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  11. Mark D Pirate

    Mark D Pirate Well-Known Member

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    Hadn't even considered the shelf life aspect , all my beers are bottle conditioned so all oxygen is scavenged during the bottle ferment period
    With kegs youd just burp them to purge headspace
     
  12. Trialben

    Trialben Well-Known Member

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    Yep that's what i do burp her for a few refills of,gas through the line. You hear the gas going in then stop then I pull the release valve sshhh then repeat a few times that should rid pesky o2
     
  13. J A

    J A Well-Known Member

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    Force carb for kegs and priming for bottle conditioning.
    I like both ways, but depending on the beer, I prefer force-carbed kegs. Big beers that really needs to age anyway are better off priming in bottles, but anything that's likely to be drunk fairly young is perfect for force-carbing.
    I've bottled out of kegs, too (counter-pressure filler tube). Very clean beer that way with no yeast sediment. Lagers work well using that method. Force carbing and short lager period in the keg, then bottling for more convenient long-term lagering makes for some nice clear beer. I hate it when you get a nice clear bottle-primed lager and then pour a little sediment into the glass and it screws it all up. ;)
     
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  14. Mark D Pirate

    Mark D Pirate Well-Known Member

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    Getting crystal clear ales is why I use Nottingham so often , drops like a stone and stays there !
    Shame it has a tendency to strip hop aromas
     
  15. Trialben

    Trialben Well-Known Member

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    Try sandiego super yeast it attenuates to 81% plus and floculates pretty good too and a neutral yeast.
     
  16. Mark D Pirate

    Mark D Pirate Well-Known Member

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    But I already have notty in the fridge !
    No idea how many generations I'm at now , next ale yeast I'm trying is wyeast 1272
    Supposed to be the duck's nuts !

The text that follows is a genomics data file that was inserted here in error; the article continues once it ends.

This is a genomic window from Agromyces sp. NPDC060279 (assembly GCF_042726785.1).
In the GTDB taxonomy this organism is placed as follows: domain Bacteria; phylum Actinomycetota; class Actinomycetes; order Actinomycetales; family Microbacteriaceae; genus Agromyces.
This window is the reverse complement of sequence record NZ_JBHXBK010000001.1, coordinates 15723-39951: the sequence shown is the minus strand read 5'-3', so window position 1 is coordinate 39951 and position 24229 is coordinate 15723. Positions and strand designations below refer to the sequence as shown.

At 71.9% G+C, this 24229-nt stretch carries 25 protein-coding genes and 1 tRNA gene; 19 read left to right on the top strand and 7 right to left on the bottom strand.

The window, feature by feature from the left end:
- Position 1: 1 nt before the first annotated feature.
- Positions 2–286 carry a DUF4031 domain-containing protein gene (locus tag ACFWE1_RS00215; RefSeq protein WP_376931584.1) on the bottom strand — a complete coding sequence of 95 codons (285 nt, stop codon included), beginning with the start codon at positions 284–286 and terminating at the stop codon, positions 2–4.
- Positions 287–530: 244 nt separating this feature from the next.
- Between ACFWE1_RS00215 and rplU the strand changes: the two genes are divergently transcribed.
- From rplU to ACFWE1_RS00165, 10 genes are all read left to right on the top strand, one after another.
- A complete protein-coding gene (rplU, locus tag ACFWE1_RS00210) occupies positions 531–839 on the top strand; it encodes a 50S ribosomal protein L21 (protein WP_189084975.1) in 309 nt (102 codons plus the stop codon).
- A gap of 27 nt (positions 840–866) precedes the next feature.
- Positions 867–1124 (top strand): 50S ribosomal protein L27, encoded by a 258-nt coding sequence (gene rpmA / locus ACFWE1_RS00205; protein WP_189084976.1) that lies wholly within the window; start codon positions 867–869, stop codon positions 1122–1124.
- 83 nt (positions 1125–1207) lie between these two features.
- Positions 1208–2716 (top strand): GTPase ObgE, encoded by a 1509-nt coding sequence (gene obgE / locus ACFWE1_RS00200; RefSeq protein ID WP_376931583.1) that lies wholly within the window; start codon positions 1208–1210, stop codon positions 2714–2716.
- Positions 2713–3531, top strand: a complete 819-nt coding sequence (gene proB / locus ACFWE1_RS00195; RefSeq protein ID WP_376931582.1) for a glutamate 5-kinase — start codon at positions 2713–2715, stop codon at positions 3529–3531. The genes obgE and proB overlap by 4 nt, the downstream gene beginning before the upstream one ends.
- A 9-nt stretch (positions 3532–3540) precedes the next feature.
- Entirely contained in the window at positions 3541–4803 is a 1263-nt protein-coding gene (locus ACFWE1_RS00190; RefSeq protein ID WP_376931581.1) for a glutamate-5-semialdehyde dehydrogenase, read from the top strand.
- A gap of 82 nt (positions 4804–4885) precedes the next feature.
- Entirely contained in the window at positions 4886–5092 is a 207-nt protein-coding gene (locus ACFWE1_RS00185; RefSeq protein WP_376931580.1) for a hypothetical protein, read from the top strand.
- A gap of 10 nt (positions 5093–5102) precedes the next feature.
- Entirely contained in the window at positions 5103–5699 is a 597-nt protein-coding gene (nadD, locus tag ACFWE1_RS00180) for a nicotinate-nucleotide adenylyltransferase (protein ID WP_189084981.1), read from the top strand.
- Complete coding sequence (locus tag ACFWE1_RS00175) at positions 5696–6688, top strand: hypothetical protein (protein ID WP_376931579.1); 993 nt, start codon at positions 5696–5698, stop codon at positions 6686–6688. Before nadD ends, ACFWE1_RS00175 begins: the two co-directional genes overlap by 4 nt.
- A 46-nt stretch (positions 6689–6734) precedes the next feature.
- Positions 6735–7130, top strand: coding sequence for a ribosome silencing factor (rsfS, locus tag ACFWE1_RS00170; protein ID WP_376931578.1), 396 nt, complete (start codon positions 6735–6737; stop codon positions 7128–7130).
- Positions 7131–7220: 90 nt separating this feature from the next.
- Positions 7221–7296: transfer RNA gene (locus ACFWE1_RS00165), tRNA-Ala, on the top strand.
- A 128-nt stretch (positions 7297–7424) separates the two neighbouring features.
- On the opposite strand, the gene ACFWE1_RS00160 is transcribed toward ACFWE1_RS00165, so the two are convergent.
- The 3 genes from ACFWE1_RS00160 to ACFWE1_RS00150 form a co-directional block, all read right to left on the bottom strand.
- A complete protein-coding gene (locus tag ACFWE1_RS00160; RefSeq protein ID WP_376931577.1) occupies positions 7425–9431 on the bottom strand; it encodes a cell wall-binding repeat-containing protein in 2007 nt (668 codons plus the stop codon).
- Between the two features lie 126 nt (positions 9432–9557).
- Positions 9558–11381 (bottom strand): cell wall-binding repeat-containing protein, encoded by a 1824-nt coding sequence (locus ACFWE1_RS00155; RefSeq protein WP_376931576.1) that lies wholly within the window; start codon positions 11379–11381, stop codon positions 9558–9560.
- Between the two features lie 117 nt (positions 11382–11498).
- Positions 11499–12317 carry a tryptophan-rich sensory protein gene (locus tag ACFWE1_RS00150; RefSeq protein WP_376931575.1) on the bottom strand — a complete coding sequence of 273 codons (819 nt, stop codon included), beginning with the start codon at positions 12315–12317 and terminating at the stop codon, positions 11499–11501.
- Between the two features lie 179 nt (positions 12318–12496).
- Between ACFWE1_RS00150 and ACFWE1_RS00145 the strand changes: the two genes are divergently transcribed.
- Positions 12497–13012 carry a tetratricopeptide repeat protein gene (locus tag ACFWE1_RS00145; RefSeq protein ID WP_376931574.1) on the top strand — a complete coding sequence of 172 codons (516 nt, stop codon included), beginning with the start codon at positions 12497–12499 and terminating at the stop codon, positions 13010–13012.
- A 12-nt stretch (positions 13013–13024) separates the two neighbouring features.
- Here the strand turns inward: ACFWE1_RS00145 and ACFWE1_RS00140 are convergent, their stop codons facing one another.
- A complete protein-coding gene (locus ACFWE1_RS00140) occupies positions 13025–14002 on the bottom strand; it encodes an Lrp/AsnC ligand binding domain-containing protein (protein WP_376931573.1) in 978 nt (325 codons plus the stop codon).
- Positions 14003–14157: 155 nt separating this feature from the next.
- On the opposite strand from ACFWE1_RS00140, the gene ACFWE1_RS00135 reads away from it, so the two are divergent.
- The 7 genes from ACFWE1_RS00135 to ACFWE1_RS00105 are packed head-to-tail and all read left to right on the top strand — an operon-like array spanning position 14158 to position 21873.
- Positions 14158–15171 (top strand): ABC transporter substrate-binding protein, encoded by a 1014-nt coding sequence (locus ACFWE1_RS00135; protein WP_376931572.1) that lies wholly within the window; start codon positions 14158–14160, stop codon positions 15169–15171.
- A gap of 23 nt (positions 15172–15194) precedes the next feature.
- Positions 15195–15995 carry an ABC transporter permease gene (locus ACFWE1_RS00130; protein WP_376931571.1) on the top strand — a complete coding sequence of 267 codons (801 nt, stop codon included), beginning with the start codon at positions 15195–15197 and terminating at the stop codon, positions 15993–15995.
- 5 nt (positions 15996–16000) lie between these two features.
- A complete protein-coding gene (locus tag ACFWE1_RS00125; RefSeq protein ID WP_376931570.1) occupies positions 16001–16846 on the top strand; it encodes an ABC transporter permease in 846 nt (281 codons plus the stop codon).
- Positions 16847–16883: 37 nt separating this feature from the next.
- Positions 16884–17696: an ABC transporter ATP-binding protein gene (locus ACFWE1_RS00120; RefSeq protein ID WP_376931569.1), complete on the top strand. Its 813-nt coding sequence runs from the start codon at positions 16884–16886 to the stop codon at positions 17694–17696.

17. Trialben

    Trialben Well-Known Member

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    Yea I'm on 5th gen with wlp090 this brew I can fully ferment a 1.064 wort in less than a week with this with a slight bump towards end to 20c and have it in the keg ready to drink in less than two weeks. An aggressive fermenting yeast that leaves little esters behind .

    I understand you on the Nottingham truth be told I've never used it but definitely itching to give it a try some time will research your wyeast1272 it better be good if I'm going to fright up here from your end of country :p. No local homebrew stores sell liquid yeast round me
     
  18. J A

    J A Well-Known Member

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    I haven't used the Notty, but it's slightly less agressive little brother, S-04 has been a winner for me. Sometimes needs a little persuasion as it tends to drop out a little too fast, but with a swirl on the second or third day it'll finish a big ale in 4 to 5 days and be dead clear in ten days or so. I've found extremely good hop aroma and flavor in American Pales and IPAs I've used it on.
     
  19. Nosybear

    Nosybear Well-Known Member

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    Just a side note: There's nothing stopping you keggers from naturally conditioning your beers! Just add priming sugar when you rack to the keg and let nature take its course!
     
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  20. Mark D Pirate

    Mark D Pirate Well-Known Member

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    All natural yeast farts !!